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Fuel injection vs. carburator in a '79 Westfalia

Hello, I just got a ?79 Westfalia. It doesn?t work yet. I has some gas problems. My friend recommended me to remove the fuel injection and replace it with a carburetor. He says that is much simpler than the fuel injection, specially because we are going to drive from California to Argentina in it. What do you guys recommend?

Nope,fix the fuel injection.

Argentina, eh? You should research what you can get fixed in S America, and use that. If VWs made in the last 10+ years down there used carbs, then use a similar car setup. Do you have lots of VW experience?

I don?t have experience with the VW. I don?t know what is available there but if I have any problem my friend can mail me parts, I just going to be in the same place until I got the parts

While I would like to say go with the carb, there is an issue. What kind of shape is the car in that the injector does not work. These were not computer injected. But the bosch system was really bad. Complicated points on the distributor shaft for the fuel circuit, if i remember correctly. That distributor itself is a collectors item for the automobile hall of shame. Just behind the edsel. I would recommend a cheap toyota pickup with a bed cab. Everyone south of the border can fix a toyota but this vw could be a nightmare.

I recommend you become an expert on keeping this antique running. It will need lots of repairs.

Not so,you are thinking of the system known as AFC (air flow control) used on the Type III. These Buses used the very reliable Bosch L-Jetronic and by 1979 had electronic ignition.The difference in reliability over the AFC system by the L-Jetronic is about 1000 times.

The AFC system did have a “computer” of sorts (this is the fuel injection system that people claimed CB radios affected) The fuel injection trigger points looked just like a set of non-adjustable ignition points,they seldom were a problem. I can remember getting sick to my stomach back in 1973 when one of these cars came in and was not running correctly. One big problem was a pretty simple one,the F.I harness grounded to the heads and the connection would would get loose,car ran really bad with poor grounds.After some pretty good improvement with L-Jetronic VW and many others moved more firmly into K-Jetronic (the dreaded CIS).

These L-Jet systems did have a bit or a weak area,a backfife out the intake could jam the flapper door inside the air flow meter. I liked the L-Jet busses more than I liked the dual carb versions but the dual carbed versions really did run pretty good (they had their weak spot also as the carbs liked to wearout the housing the throttle shafts passed through,causing erratic idle). The Porsche 914 made extensive use of the AFC system but the 912E used the L-Jetronic system. Almost all of my dual carb work was with the VW bus and if I could get them to idle and pass emissions anyone could:)These busses had a very strong transmission (we used to put these transmissions in our class 2 race car) and they had large strong CV joints. Good size disc brakes up front and really huge ball joints up front. They had a weak shifter coupler that at times made for problematic shifting but all in all a very strong platform. I appreciated the move to the type IV engine in the buss as the “Bug” air cooled engine was overtaxed in the bus. VW did make a Type 4 (called the 411) and these cars were some pretty peppy performers.Right at 100 hp or so I think.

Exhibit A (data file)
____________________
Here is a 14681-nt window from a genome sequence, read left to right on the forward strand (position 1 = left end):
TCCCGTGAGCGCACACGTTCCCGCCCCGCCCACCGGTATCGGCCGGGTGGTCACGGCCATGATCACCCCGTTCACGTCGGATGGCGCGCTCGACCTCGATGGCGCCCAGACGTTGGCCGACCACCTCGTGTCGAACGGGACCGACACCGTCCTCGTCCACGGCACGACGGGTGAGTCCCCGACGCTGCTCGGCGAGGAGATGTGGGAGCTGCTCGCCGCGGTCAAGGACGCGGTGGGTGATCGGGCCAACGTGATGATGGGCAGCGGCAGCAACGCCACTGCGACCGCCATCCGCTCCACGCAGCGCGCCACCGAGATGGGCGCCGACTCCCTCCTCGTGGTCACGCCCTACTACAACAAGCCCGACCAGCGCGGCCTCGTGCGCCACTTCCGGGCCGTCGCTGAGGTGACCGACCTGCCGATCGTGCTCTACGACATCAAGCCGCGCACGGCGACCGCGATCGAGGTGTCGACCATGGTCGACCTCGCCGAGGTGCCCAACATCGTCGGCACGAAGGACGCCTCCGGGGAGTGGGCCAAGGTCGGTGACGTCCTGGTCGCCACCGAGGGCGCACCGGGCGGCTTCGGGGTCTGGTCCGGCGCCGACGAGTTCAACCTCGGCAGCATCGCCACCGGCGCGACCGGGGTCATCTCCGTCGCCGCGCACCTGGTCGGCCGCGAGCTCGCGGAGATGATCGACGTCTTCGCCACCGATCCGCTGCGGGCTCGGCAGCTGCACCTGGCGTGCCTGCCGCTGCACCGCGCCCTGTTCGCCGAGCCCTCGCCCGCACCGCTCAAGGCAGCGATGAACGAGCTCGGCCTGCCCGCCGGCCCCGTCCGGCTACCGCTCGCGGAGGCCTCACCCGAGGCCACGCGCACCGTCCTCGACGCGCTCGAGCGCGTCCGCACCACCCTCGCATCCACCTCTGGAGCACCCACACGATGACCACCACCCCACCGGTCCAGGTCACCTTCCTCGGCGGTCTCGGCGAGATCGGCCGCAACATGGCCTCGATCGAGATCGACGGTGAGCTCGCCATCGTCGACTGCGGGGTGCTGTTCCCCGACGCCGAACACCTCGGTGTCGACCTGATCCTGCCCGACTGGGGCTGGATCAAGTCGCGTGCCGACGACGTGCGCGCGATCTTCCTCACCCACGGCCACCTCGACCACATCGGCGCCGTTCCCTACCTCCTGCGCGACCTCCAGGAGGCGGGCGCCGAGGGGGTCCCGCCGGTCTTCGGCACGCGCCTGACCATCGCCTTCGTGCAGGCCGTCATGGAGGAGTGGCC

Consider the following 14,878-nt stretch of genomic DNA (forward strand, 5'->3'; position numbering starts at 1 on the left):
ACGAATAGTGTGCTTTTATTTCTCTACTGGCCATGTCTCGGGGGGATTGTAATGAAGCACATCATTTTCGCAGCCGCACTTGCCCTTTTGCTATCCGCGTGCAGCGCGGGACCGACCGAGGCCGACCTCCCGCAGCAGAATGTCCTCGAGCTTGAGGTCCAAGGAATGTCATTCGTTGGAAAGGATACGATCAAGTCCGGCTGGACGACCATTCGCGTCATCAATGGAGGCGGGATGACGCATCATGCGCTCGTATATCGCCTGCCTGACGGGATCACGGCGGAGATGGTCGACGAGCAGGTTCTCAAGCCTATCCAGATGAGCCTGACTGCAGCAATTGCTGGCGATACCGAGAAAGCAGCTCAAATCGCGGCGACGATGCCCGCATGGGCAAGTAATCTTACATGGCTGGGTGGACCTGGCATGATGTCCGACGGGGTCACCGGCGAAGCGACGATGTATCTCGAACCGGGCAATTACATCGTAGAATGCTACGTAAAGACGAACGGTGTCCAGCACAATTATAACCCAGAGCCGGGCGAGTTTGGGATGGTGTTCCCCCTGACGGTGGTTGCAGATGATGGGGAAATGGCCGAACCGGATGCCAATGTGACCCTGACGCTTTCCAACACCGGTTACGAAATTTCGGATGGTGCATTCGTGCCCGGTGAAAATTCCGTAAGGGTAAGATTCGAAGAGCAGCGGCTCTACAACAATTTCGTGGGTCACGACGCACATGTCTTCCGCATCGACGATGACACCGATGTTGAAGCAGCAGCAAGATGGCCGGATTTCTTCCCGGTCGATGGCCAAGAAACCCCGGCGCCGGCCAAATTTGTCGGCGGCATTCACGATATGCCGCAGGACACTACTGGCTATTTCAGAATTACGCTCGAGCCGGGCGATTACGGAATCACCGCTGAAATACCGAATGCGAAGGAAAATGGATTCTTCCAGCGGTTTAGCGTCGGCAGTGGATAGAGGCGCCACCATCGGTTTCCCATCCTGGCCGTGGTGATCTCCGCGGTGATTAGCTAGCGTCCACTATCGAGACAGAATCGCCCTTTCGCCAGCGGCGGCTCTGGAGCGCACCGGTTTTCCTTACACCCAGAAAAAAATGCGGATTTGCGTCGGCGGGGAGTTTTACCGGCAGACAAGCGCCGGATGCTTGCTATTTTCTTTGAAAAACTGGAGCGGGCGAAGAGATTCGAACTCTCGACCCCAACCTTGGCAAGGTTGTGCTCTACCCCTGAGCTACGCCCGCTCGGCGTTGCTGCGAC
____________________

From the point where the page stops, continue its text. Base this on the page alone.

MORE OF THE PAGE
Old technology vs new technology. What a great question. A friend of mine organizes motorcycle tours of India. We had that discussion many times over a few Kingfishers. He feels the Royal Enfield, 60 year old technology, is best. They need a lot of maintenance, but are mechanically simple, parts are widely available and with some tinkering you can almost always get a broken one somewhere for repair. More advanced technology may more reliable but lose a fuel injection component in the middle of nowhere and you will be walking.

My advice, if you are determined to go in a ?79 Westfalia, stick with the original design. Unless you want to go through an extended development process making major modifications brings on its own set of problems and you will be stuck with a configuration that only you understand. Get good manuals that have diagnostic procedures. Take critical spares and a good set of tools, but check to see if they will be subject to import duty. Depending on the country parts shipped in may also be subject to duty.

Samba is a great source of information. You might start with:

Best of luck, it will be a great adventure

I’d stick with what the VW came with.
What I question is buying a 31 year old Bus that doesn’t run with the intention of driving it to another hemisphere.

Make sure that you take the title with you. Seriously . . . a trip like that in an ancient VW Bus sounds cool, but may end up as a headache. Without any other information about the trip (are you going to live there for any extended time?) . . . I’d fly and rent a car somewhere in the host country. Just how far IS the drive? What kinds of roads? Good luck! Rocketman

Just a reminder that you will not drive from California to Argentina. Google for Darien Gap. Your car will be on a boat going around that.